Why is this of concern? Because there is a potential for “breakout,” in which the low enriched uranium could be highly enriched for weapons. Here I want to deal with the question of how much 19.75 percent enriched uranium could be produced if, say, a metric tonne—1,000 kilograms—of 3.5 percent enriched uranium hexafluoride were further enriched. I will make some plausible but speculative assumptions about the centrifuges.
The least speculative assumption is that in the centrifuging process no significant amount of uranium 235 is lost. We begin with a certain amount and we end with the same amount. At first sight one might think that this violates the object of the exercise, which is to enrich uranium. But in the centrifuge we are not creating or destroying uranium 235. We are simply moving it about. If we make this assumption, we can derive a simple equation that relates the amount of the product to the amount of feed. I will first take these to be uranium hexafluoride, and then later I will extract the uranium. Let P be the amount of uranium hexafluoride product in, say, kilograms, and let F be the amount of feed fed into the cascade, also in kilograms. Let NP be the percentage of uranium 235 in the product, let NF be likewise the percentage in the feed, and let NW be the percentage in the waste or “tails.” Then the equation is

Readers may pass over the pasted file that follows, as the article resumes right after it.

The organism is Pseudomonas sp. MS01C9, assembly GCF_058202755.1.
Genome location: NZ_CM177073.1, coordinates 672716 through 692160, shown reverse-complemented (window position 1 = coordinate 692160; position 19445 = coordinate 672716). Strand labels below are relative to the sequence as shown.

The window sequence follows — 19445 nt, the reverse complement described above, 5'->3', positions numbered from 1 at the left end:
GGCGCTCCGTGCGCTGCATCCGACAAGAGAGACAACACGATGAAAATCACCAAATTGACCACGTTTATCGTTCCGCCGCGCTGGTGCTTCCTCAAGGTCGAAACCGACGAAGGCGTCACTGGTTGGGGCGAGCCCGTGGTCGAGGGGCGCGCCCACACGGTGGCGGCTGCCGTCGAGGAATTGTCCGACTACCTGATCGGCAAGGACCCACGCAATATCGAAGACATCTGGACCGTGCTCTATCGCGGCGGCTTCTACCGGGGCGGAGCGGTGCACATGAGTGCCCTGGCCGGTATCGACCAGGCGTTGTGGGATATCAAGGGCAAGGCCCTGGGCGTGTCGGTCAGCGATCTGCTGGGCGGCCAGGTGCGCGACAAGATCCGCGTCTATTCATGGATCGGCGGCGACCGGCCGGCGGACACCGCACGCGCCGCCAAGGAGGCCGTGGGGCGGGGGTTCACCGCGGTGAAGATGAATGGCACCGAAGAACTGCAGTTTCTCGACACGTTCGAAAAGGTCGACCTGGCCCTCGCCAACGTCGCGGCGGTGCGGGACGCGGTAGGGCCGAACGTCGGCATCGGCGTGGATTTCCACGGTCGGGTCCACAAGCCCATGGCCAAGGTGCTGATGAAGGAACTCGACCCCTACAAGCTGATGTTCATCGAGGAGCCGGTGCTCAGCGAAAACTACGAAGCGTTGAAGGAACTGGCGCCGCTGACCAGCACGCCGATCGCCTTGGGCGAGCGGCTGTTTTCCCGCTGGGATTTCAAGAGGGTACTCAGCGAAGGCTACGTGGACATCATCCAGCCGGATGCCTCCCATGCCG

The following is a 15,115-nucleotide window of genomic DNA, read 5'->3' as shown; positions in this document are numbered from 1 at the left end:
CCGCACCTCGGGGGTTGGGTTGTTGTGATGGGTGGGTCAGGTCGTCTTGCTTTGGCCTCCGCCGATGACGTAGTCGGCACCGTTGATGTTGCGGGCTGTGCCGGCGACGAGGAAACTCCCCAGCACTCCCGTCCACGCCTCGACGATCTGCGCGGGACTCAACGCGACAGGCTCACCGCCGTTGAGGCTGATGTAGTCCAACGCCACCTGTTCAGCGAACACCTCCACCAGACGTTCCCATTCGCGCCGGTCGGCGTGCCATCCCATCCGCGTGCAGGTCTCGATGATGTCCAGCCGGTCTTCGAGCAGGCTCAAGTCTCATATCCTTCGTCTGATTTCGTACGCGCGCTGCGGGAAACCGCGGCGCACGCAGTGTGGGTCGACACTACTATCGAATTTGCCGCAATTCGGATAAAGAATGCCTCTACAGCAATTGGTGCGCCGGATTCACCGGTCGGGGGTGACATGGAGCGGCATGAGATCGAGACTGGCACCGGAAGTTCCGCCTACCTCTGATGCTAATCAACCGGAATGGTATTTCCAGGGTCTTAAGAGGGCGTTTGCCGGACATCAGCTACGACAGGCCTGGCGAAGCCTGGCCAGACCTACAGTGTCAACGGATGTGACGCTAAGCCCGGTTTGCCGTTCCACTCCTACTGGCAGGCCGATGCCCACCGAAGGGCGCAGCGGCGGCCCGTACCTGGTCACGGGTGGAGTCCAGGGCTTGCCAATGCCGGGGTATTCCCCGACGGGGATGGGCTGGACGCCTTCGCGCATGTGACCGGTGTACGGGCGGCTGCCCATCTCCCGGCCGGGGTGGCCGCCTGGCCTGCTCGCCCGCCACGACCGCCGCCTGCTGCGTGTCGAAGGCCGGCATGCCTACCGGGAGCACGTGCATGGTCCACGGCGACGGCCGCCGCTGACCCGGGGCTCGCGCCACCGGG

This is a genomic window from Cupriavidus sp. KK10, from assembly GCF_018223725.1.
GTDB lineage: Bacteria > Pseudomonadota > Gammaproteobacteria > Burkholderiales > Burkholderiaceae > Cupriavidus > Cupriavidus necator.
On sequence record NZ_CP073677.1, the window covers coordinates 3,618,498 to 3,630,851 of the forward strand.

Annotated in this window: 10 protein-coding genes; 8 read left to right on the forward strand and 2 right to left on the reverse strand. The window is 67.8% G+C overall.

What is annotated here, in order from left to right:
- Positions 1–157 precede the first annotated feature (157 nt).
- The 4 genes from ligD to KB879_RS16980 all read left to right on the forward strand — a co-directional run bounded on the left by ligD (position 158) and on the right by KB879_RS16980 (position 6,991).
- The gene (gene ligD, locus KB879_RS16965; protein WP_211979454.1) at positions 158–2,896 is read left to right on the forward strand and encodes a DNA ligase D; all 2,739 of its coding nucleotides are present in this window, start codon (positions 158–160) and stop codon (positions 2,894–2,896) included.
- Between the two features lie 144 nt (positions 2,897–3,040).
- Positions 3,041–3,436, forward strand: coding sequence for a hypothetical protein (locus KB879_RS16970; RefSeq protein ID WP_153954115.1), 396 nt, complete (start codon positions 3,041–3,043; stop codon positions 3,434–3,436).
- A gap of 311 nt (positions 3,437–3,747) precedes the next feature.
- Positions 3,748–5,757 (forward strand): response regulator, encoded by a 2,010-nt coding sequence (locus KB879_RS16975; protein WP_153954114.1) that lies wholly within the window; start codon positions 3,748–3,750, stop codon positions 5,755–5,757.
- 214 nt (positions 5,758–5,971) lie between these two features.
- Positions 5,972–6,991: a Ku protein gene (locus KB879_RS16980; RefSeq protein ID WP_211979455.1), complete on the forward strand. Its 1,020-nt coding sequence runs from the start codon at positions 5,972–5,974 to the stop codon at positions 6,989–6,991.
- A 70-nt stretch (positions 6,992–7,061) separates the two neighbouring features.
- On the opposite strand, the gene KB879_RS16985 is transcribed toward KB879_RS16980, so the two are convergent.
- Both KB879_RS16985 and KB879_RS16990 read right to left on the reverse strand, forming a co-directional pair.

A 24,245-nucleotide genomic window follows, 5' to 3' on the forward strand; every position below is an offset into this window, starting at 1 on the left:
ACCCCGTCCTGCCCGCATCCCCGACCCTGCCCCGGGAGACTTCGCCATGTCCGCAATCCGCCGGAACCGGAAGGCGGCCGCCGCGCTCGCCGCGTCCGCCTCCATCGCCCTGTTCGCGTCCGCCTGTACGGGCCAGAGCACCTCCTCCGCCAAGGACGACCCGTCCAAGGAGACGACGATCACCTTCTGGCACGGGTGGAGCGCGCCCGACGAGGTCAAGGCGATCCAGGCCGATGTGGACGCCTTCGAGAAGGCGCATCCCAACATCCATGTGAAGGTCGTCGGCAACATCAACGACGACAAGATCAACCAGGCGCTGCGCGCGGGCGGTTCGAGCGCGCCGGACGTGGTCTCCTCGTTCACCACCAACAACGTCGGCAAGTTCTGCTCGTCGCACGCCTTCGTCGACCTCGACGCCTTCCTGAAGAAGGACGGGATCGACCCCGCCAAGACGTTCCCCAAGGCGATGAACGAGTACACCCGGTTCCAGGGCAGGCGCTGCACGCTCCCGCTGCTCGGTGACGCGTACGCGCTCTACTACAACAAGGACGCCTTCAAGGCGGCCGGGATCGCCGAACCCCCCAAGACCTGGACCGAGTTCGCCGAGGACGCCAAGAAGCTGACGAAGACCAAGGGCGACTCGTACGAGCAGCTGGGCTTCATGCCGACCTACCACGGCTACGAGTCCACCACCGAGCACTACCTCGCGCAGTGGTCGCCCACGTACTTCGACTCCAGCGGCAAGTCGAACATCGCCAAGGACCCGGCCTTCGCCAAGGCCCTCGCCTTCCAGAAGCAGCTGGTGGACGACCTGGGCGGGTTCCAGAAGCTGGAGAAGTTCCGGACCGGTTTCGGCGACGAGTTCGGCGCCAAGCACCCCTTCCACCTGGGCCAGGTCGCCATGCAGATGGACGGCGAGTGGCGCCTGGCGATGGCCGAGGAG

P = F((NF − NW) / (NP − NW)).
For NF we will put in the value .035, and for NP the value .1975. But what about NW? I will take as two sides of the range .0025 and .004. With F = 1,000 kilograms, I find, using the equation, the product to be 167 kilograms in the first case and 160 kilograms in the second. Not much difference.
However, one wants to insert uranium, not uranium hexafluoride, into the fuel elements. We may then ask, What is the percentage of uranium by mass in, say, 19.75 percent enriched uranium hexafluoride? To determine this we must recall that the atomic mass of fluorine is 19 and that there are six fluorine atoms in each uranium hexafluoride molecule. Thus, the ratio we are looking for is given by
((.1975 × 235) + (.825 × 238)) / ((.1975 × 235) + (.825 × 238) + (6 × 19)) ≈ .68.
Therefore, 160 kilograms of 19.75 percent enriched uranium hexafluoride will yield about 109 kilograms of 19.75 percent enriched uranium. Recall that the core of the TRR contains about 32 kilograms of 19.75 percent enriched uranium. If the power is increased from 5 to 7 megawatts thermal, more uranium may be needed in the core, but it is clear that the low enriched uranium hexafluoride at Natanz contains much more than enough uranium to refuel the TRR.